Cosmologies and Theories of Everything

Zach, fictional though he is, is not the only one interested in cosmological theories. But what form do these theories take? A Theory of Everything or TOE is a theory that intends to explain the entire observable universe using a compact specification of equations and the conceptual arguments that support them. In the modern sense, a TOE is a physical explanation of the large-scale structure of the universe. Later, we can start to expand the TOE to look for “bridging laws” that help justify other phenomena that approach the human scale.

What are our alternatives? The previous post mentioned the Catholic Church’s embrace of Big Bang cosmology as justifying Genesis. Apologist and philosopher of religion William Lane Craig also elaborately evaluates Big Bang theories as substantiating theism by supporting creation at the singularity event.

But do these notions change the underlying TOEs? No, in general. The best that they can do is accept the TOE as an input and make a deductive argument based on assumptions that are not excluded by the TOE. For apologists, that means that the singularity event provides a divide between a non-temporal pre-universe and the current universe–effectively between non-existence and existence. But that is not the only TOE available to us. There are a range of TOEs that have been devised. ┬áThe following is derived from Marcus Hutter’s A Complete Theory of Everything (Will Be Subjective):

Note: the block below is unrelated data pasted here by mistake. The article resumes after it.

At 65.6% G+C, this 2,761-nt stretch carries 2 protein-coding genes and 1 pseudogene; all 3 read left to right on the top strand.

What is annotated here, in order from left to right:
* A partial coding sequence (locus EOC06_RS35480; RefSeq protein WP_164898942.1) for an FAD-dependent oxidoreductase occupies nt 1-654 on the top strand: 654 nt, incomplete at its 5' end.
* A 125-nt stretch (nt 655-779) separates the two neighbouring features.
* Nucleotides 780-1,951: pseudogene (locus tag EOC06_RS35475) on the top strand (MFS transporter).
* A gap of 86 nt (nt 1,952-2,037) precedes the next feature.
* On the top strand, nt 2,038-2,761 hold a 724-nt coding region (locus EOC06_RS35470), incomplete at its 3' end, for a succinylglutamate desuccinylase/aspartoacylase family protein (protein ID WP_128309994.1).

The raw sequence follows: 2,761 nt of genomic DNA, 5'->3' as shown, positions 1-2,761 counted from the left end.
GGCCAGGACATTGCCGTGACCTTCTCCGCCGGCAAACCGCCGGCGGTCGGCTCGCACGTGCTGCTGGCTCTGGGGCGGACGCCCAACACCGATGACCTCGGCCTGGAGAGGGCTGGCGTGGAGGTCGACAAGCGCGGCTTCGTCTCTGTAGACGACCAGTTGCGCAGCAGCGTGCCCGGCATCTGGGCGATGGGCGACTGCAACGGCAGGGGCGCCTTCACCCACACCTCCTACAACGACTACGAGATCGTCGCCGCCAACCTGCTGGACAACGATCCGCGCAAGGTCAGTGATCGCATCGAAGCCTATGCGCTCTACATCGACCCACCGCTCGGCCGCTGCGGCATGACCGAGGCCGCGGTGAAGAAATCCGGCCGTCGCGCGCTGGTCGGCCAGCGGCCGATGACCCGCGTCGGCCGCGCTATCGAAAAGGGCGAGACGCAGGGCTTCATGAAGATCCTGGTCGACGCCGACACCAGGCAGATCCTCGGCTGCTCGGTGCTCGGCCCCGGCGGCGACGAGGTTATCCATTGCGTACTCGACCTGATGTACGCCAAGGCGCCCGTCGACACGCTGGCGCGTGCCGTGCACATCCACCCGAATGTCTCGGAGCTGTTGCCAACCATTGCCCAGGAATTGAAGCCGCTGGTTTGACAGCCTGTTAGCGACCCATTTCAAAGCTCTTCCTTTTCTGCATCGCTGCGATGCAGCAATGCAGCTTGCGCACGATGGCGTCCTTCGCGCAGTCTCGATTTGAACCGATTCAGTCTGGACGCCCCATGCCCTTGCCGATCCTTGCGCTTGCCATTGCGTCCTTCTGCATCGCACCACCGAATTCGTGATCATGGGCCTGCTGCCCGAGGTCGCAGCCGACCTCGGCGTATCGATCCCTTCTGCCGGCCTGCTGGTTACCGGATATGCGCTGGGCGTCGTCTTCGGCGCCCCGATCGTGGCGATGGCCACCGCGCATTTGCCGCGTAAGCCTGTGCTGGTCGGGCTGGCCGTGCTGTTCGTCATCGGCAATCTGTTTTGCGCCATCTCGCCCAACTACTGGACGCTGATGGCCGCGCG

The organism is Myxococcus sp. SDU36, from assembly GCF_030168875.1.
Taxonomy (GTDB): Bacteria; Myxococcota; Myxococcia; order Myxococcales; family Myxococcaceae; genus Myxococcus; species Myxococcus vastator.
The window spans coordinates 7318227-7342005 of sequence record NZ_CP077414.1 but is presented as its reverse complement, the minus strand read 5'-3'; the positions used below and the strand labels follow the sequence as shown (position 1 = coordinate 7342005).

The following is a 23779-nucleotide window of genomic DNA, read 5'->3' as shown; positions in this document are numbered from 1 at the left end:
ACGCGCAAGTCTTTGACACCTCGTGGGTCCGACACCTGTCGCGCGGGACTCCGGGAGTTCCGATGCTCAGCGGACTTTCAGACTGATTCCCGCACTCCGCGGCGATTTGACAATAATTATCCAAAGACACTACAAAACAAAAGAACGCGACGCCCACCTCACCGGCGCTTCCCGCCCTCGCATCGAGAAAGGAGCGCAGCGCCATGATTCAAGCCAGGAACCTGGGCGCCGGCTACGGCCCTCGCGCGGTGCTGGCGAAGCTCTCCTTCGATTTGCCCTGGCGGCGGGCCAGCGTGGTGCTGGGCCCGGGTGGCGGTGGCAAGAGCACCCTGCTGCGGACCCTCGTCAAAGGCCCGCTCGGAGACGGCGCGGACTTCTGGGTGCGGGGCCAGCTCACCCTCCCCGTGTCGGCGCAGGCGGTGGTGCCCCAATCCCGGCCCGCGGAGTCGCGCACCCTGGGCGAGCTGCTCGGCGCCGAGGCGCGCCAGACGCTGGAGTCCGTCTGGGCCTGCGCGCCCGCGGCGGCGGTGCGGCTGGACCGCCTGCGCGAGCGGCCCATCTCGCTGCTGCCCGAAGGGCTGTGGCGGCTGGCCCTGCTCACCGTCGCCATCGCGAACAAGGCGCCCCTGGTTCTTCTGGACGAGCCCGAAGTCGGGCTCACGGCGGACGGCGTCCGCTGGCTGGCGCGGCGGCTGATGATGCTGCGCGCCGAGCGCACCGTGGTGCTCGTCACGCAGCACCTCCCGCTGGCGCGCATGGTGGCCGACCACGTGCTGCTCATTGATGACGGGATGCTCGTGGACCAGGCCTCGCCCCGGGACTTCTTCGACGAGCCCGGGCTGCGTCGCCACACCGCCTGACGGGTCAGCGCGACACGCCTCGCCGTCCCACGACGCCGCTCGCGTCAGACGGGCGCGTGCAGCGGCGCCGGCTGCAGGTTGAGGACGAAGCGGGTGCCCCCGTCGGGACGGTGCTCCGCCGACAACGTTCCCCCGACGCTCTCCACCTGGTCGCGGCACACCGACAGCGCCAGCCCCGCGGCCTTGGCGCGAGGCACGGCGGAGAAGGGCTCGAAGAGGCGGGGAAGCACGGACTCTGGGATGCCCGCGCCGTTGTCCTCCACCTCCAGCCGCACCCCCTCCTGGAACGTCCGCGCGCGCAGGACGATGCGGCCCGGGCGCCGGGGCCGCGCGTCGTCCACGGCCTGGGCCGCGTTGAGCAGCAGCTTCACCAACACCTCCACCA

1. (G) Geocentric model: Ancient notion that the Earth is at the center of the known universe.
  2. (H) Heliocentric model: Evolution of the model to centralize on the Sun.
  3. (E) Effective theories: General relativity, quantum electrodynamics, and Newtonian mechanics, but without a unifying architecture.
  4. (P) Standard model of particle physics: Beginning of unification that contains numerous arbitrary parameters and has yet to unify gravity.
  5. (S) String theory: new theoretical framework that unifies gravitation and P.
  6. (C) Cosmological models: Standard inflationary Big bang stuff.
  7. (M) Multiverse theories: The notion that there are many possible universes and that they might overlay one another through black holes or just evolve in parallel with one another.
  8. (U) Universal ToE: We’ll get back to this in a future post, but this is just an extension of M where we live in one of the multiverses and that the multiverse is “computable” in that it can be characterized in a specific way that lets us argue about its properties.
  9. (R) Random universe: This is essentially the same argument that irrational numbers like Pi or e, in that they contain infinite, random digits, also contain all the known works of Shakespeare. Likewise, an infinite and random universe would contain low-entropy areas that might look like our universe and, perhaps, contain local information sufficient to deceive us about the properties of the universe.
  10. (A) Al-a-Carte models: This is like buffet-style religion, but we can simply claim that the universe is a subset of a random string of specifications and achieve similar results to R.

Do any of these theories have anything to do with religious notions, whether Western, abstractly New Age, or Eastern? I find no similarities. The defining difference is between an epistemological approach that reifies mystical abstractions derived from pure speculation versus one that attempts to harmonize empirical results with theorization.

Zach is justified in his enthusiasm for the latter.

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  1. Pingback: Multitudes and the Mathematics of the Individual | Ex Uno Plura

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